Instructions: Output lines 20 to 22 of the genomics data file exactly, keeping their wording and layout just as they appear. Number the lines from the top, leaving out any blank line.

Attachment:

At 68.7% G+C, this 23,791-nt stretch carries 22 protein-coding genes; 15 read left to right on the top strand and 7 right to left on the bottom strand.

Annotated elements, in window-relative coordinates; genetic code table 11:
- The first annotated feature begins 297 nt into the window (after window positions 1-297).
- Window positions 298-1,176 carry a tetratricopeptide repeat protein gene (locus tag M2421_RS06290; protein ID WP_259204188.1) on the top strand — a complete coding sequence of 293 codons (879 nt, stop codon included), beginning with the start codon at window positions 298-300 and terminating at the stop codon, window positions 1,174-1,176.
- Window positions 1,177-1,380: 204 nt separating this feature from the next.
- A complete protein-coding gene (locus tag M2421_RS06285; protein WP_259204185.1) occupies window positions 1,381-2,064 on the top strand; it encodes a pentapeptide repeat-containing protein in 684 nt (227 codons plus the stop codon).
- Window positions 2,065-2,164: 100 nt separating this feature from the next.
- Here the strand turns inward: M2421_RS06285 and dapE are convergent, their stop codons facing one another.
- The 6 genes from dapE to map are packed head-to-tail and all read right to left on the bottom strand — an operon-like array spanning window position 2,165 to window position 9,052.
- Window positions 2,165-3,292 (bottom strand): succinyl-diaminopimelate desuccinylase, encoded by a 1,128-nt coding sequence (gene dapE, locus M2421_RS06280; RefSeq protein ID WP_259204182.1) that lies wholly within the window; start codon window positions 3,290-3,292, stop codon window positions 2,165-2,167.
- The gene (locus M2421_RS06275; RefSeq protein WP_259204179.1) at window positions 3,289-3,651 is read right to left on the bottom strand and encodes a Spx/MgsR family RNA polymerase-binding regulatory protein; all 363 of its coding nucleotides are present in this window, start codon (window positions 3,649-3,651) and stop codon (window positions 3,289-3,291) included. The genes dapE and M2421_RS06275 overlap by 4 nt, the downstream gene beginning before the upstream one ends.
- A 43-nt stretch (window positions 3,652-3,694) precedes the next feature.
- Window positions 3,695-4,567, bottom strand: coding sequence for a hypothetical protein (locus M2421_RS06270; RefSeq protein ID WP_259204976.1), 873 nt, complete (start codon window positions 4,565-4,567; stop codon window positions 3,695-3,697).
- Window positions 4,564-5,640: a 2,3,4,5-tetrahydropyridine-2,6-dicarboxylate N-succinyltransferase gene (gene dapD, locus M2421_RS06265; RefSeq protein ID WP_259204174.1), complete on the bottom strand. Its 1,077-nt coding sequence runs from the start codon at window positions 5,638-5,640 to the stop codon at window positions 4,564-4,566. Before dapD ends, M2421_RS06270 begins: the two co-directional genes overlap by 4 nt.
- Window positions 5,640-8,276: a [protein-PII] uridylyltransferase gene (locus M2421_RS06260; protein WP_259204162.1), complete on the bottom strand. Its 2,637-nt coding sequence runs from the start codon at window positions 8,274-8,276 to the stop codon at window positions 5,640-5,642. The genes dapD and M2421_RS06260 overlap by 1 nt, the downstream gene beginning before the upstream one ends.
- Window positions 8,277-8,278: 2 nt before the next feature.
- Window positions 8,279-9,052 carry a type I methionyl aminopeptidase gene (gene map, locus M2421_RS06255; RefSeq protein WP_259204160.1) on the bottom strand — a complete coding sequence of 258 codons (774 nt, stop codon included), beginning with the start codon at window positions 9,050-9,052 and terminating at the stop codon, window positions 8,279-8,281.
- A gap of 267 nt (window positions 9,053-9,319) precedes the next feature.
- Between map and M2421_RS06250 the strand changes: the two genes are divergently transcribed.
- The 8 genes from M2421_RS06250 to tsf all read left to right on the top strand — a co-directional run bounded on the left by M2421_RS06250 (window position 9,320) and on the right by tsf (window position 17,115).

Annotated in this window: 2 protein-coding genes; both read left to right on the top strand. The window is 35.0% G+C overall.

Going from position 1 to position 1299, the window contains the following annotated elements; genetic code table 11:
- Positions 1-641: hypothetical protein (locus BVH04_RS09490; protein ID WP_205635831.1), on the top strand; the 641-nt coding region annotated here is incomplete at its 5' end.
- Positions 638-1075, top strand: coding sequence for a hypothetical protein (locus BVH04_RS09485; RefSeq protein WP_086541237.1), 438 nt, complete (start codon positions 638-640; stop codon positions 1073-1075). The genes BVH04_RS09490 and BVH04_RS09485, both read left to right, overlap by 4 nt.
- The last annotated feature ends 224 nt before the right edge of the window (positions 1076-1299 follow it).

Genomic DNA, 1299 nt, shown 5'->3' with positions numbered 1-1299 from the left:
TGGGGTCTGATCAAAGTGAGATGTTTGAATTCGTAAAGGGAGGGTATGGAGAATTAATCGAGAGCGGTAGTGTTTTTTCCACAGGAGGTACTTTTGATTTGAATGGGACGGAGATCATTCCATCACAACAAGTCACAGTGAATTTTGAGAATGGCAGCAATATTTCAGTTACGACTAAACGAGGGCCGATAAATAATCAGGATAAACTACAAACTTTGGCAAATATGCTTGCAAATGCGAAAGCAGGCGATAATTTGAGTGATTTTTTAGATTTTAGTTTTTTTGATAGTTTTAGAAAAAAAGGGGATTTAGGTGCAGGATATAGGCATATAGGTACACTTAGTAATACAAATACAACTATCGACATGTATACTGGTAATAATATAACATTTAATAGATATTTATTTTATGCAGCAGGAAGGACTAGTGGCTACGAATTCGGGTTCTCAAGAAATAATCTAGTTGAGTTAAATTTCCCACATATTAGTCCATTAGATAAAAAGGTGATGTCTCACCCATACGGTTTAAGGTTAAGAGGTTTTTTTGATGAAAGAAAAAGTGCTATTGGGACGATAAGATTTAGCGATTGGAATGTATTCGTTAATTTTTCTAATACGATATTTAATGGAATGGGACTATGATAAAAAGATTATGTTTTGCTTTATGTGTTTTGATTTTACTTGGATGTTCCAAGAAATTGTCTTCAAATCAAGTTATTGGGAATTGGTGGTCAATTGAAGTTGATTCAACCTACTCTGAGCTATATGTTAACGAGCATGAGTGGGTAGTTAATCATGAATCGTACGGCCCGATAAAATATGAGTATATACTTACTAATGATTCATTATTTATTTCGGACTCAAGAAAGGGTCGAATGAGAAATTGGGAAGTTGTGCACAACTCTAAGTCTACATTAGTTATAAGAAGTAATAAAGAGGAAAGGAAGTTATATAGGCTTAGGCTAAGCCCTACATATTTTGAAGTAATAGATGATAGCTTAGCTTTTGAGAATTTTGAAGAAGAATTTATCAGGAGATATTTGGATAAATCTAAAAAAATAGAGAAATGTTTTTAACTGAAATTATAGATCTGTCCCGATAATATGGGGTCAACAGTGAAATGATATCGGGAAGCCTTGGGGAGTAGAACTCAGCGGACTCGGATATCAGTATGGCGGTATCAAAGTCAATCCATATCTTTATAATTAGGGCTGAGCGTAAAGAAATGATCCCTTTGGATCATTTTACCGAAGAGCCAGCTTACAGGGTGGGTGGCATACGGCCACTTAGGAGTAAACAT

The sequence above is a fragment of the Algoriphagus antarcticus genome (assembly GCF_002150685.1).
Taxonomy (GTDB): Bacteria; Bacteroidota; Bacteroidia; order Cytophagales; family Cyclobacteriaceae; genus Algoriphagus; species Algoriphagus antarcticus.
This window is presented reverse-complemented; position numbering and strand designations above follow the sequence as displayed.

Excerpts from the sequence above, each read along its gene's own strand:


- The 8 genes from M2421_RS06250 to tsf all read left to right on the top strand — a co-directional run bounded on the left by M2421_RS06250 (window position 9,320) and on the right by tsf (window position 17,115).

Annotated in this window: 2 protein-coding genes; both read left to right on the top strand. The window is 35.0% G+C overall.

Going from position 1 to position 1299, the window contains the following annotated elements; genetic code table 11: